In the Bible Belt, Christmas Isn’t Coming to Death Row

IMPORTANT NOTICE: It seems that Google made a few changes to the way images are shown on Google-powered blogs. Pictures and links to social media (Twitter, Facebook, etc.) will no longer be loaded if you are using an ad blocker. Please be advised that no commercial activity whatsoever (ads, links, etc.) is conducted by DPN on their website. Ads, if any shown, are selected and inserted on this page by Google, not by DPN. Disable your ad blocker if pictures and/or videos are no longer shown on DPN pages. Please note that this may not apply to all browsers.

When it comes to the death penalty, guilt or innocence shouldn’t really matter to Christians.  

NASHVILLE — Until August, Tennessee had not put a prisoner to death in nearly a decade. Last Thursday, it performed its third execution in four months.
This was not a surprising turn of events. In each case, recourse to the courts had been exhausted. In each case Gov. Bill Haslam, a Republican, declined to intervene, though there were many r…

Photos flash spotlight on everyday lives of prisoners in Japan

Tokyo Detention Center
A weeklong photo exhibition being held next month will aim to shed light on the everyday lives of inmates of Japanese prisons and promote public awareness about the challenges the country's criminal justice system faces.

Around 60 photos, which were taken by 6 photography majors of Tokyo Polytechnic University with permission of the Justice Ministry, will be displayed at Hibiya Library & Museum in Hibiya Park, central Tokyo, from April 1 to 7.

The students visited 6 penal detention facilities in and around the capital to take photos of the daily routines of prisoners and correctional officers as part of the Japan Social Justice Project, which was initiated by a Japanese human rights group and the University of Reading in Britain.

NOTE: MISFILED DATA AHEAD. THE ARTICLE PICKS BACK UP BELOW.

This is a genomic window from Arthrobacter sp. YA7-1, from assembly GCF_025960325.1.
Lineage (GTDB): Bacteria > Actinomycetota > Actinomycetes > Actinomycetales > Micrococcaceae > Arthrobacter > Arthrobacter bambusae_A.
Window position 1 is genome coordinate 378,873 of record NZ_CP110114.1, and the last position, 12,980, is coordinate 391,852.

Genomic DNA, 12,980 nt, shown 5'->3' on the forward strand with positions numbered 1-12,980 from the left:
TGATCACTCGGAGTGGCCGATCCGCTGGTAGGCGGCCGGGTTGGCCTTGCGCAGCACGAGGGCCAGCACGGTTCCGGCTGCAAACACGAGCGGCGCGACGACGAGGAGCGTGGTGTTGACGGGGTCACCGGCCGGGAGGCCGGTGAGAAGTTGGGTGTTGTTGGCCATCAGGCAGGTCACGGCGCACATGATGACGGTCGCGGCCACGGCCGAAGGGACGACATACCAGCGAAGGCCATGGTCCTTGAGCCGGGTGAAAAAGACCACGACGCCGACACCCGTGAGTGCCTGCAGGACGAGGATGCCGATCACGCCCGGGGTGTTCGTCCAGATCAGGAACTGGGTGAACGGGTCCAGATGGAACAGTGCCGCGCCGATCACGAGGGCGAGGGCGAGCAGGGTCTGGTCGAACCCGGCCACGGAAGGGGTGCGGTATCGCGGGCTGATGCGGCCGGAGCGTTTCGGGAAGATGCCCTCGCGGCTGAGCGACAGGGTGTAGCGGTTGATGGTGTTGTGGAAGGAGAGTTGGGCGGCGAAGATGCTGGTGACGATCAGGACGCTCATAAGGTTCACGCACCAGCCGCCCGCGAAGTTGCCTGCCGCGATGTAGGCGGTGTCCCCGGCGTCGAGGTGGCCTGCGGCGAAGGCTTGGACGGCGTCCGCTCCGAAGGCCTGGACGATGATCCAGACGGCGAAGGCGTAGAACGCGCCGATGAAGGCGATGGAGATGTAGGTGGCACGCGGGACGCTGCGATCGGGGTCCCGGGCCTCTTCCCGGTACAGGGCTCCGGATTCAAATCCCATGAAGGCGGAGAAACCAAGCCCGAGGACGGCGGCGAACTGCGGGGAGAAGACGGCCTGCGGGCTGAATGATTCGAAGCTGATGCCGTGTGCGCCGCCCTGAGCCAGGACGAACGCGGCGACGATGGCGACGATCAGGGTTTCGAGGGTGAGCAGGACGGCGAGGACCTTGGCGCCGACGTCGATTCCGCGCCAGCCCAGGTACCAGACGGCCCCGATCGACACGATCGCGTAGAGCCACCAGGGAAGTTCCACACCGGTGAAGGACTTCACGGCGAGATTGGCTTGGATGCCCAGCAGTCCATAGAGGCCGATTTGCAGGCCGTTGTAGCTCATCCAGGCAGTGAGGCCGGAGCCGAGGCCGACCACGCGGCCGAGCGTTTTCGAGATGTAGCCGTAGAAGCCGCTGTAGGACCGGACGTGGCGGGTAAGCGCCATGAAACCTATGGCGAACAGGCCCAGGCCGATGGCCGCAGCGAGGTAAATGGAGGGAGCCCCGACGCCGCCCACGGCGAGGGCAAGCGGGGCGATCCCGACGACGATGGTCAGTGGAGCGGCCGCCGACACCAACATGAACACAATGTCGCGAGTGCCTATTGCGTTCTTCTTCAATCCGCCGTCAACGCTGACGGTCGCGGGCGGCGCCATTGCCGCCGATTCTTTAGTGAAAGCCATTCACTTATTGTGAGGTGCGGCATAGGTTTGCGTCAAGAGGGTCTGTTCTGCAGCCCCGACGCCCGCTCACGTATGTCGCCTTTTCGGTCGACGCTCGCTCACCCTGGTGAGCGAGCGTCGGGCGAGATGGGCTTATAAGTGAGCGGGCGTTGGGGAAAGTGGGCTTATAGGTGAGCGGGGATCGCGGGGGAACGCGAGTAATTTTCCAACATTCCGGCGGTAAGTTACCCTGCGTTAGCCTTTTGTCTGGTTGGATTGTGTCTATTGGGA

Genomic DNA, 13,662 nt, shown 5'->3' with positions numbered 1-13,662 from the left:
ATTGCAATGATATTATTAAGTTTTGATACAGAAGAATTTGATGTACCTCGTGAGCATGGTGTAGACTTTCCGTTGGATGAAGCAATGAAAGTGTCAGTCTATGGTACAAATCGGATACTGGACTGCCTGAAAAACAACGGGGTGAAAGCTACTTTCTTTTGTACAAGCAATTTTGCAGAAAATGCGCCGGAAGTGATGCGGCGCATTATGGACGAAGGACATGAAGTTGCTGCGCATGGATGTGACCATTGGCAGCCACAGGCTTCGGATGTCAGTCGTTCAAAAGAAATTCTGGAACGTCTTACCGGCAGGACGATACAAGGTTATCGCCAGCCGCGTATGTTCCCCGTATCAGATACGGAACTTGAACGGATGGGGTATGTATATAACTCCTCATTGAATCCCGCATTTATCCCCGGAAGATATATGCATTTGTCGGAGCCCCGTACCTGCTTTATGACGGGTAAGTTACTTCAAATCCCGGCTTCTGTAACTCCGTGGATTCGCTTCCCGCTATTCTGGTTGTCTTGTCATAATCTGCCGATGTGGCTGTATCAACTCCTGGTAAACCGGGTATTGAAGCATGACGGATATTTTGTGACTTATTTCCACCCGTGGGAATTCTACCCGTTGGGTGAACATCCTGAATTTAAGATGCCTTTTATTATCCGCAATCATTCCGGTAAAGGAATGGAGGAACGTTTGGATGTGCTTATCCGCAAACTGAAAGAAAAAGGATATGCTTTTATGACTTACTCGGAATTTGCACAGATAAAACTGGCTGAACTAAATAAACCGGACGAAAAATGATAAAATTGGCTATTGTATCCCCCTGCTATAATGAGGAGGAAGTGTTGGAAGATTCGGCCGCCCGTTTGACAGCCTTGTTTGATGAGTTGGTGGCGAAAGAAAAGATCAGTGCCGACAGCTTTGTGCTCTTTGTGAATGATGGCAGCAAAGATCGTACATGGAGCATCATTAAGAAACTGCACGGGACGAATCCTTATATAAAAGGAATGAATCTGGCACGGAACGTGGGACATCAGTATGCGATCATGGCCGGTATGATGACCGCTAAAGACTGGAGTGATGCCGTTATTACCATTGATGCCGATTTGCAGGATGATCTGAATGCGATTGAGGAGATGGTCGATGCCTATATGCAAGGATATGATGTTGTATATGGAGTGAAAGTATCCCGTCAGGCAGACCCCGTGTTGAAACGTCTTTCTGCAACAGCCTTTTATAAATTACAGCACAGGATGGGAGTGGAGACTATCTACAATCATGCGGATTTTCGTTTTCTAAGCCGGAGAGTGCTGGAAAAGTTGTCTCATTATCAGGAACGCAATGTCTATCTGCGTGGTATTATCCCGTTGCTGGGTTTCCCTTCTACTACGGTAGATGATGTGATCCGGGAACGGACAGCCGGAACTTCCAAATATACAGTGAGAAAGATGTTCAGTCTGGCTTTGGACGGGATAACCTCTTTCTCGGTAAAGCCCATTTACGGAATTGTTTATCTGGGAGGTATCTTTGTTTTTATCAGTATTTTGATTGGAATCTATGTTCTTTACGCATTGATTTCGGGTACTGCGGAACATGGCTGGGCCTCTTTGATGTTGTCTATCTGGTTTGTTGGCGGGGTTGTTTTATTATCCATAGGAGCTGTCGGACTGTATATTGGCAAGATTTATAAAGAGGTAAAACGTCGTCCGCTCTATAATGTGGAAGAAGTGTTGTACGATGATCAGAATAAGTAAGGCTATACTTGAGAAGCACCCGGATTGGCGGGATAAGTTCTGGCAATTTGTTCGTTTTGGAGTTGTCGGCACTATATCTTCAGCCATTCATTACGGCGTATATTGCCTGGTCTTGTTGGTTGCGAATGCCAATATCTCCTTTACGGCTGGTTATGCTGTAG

Maiko Tagusari, secretary general of the Center for Prisoners' Rights, says the project promotes public awareness about the methods of criminal rehabilitation as well as whether capital punishment should be maintained or terminated, among other issues.

"It was a rare opportunity for ordinary citizens to take photos from inside prisons so people will know what prisons are, and we expect the photos will inspire the public to start serious debates on how the criminal justice should be," said Tagusari, who is also a Tokyo-based lawyer.

The upcoming photo exhibition, which offers free admission, will mark the launch of "CrimeInfo" -- a website for the social justice project which is subsidized by the European Commission and the Ministry of Foreign Affairs of the Netherlands, Tagusari said.

CPR, which receives inquiries from inmates, has worked for more than 20 years for improving their circumstances.

On the website, the CPR and the British university plan to introduce statistics on the numbers of executions or parolees, as well as other various documents, such as books, research papers and news stories for the use of researchers and journalists.